I grew up moving around the U.S., living in Ohio, Illinois, Washington, and New Hampshire. I was fortunate to grow up in a family that hiked, camped, and boated our way around each of these unique places. I found my love of nature while exploring these varied habitats and landscapes.
As an 18-year-old I got an internship for The Wilds, the largest conservation facility in North America, working on an osprey reintroduction project. I knew I had picked the right path. I went on to do my B.S. in Fisheries and Wildlife Sciences. After my undergraduate program, I was fortunate to get a position with the North Carolina Wildlife Resources Commission, where I worked in wildlife policy research and reform. Assisting with the creation of policies that transformed wildlife conservation was an exciting and humbling experience for me as a young biologist. I realized working with natural resource managers, policy makers, and citizens was critical for sustainable conservation change. I went on to complete a M.S. in Fisheries, Wildlife, and Conservation Biology at North Carolina State University focused in human dimensions of wildlife conservation, advised by Dr. Nils Peterson.
After my first round of grad school I headed south to Mobile, Alabama. I started out working as a Partnership Coordinator for a local non-profit, where I managed our collaborative initiatives with local businesses, government agencies, and other NGOs. I then moved on to become a Research Analyst for a private consulting firm on the Natural Resource Damage Assessment of the BP Deepwater Horizon Oil Spill. Working on the BP Oil Spill was an eye-opening experience that taught me just how intertwined our quality of life, economy, and public health are with the health of our environment.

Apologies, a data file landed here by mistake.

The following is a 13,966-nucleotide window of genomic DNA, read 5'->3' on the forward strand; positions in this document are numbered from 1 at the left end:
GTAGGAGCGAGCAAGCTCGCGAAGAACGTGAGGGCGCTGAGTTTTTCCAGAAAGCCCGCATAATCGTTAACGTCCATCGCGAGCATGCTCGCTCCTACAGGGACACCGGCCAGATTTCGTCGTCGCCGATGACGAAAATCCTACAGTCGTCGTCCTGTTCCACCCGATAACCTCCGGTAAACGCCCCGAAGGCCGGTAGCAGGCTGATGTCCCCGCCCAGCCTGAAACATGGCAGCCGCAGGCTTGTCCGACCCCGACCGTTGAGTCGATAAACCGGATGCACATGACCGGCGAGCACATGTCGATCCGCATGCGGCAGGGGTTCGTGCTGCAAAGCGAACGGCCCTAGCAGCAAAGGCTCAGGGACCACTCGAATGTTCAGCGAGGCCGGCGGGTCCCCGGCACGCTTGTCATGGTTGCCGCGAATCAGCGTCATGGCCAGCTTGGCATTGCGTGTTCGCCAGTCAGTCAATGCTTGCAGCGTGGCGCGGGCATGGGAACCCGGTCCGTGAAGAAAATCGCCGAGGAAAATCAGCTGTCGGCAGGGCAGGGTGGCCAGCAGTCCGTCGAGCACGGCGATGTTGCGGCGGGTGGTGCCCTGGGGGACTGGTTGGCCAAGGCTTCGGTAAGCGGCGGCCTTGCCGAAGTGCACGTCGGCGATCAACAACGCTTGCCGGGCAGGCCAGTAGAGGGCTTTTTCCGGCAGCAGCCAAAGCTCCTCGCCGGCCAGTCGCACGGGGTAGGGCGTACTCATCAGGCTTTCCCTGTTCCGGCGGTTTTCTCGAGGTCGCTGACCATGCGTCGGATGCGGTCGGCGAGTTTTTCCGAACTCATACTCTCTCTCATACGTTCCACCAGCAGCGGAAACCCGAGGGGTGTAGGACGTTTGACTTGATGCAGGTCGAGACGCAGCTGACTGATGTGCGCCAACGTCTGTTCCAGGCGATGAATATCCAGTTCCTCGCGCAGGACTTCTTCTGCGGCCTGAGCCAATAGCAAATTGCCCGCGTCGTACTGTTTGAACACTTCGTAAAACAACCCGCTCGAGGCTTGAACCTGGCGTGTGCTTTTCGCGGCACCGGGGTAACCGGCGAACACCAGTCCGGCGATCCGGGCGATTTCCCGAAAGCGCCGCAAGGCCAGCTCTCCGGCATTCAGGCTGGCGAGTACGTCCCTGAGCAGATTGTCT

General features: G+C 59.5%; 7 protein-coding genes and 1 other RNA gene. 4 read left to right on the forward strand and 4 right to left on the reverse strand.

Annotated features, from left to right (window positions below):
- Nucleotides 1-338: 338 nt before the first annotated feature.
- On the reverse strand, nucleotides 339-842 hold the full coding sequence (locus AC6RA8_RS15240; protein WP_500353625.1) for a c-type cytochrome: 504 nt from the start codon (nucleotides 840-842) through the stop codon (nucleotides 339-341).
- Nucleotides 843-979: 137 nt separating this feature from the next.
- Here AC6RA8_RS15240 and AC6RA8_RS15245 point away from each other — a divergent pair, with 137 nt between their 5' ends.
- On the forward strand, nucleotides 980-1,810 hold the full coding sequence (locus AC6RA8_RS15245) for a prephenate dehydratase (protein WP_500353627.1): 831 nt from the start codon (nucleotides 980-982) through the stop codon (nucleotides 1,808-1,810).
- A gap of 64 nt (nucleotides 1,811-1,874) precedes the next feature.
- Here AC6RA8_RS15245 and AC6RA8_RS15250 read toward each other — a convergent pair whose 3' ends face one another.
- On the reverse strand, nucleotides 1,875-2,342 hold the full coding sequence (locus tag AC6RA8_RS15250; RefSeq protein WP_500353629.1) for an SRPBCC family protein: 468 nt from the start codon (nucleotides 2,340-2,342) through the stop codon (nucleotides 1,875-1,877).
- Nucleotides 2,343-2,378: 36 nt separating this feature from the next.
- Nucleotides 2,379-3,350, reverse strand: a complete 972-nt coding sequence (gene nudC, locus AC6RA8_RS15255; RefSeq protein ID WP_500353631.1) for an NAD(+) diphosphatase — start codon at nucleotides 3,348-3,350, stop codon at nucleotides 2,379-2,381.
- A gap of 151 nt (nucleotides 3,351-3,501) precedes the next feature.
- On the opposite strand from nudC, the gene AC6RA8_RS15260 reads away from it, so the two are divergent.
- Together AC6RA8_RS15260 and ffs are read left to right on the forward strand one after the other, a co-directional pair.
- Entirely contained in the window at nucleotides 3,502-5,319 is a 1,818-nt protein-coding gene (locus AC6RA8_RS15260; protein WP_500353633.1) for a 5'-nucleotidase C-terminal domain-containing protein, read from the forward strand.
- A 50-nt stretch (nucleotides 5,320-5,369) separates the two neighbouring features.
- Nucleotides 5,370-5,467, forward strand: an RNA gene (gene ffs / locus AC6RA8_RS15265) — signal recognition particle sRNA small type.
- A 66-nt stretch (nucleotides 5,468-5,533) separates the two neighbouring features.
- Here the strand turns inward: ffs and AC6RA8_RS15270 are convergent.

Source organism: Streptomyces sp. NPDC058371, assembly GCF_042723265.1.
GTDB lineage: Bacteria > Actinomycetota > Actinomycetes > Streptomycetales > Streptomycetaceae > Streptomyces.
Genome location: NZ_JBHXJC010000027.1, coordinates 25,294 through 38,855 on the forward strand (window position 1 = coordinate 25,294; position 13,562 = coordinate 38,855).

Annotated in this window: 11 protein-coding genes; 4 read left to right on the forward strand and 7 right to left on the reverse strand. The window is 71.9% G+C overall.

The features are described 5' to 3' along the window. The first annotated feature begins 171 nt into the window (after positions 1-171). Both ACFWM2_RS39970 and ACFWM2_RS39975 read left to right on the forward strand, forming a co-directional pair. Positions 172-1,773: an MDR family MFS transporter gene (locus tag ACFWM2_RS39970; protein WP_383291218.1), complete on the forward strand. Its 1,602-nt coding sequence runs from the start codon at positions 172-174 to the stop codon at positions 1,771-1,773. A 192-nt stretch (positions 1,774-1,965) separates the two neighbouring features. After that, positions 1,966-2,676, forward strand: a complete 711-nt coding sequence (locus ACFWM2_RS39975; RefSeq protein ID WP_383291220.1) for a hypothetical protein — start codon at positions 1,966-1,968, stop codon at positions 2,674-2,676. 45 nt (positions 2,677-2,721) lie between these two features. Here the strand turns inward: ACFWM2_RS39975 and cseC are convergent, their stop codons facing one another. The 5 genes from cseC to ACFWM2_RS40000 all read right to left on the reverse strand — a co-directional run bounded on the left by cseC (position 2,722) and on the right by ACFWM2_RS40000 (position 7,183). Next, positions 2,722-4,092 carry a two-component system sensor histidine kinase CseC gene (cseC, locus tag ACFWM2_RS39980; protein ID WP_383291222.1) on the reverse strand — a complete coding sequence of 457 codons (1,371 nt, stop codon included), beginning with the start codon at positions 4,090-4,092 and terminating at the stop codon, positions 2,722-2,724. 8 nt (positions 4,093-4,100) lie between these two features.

After my time on the Gulf Coast I headed east to central Florida, where I earned a Ph.D. in Interdisciplinary Ecology at University of Florida, advised by Dr. Mark Hostetler and Dr. Steve Johnson. For my dissertation research I studied the ecology and impacts of introduced non-human primate populations in Florida, which was a personal dream for many years beforehand. I then worked as a Postdoctoral Research Associate in the Department of Wildlife Ecology and Conservation at University of Florida, advised by Dr. Christina Romagosa, studying rhesus macaque abundance in a recently-invaded habitat and using climate envelope modeling to evaluate the invasion potential of introduced mammals in Florida.
I am now an Assistant Professor of Research at Texas A&M University – Kingsville, where I am over-seeing a study funded by the USDA National Wildlife Research Center to evaluate the ecology and management options of invasive rose-ringed parakeets on the island of Kaua’i, Hawai’i. I also serve as a Board Member for The Invasive Species Working Group of The Wildlife Society, where I am currently the editor of our newsletter, The Invaders. I am one of those people who is lucky enough to say, “I love what I do.”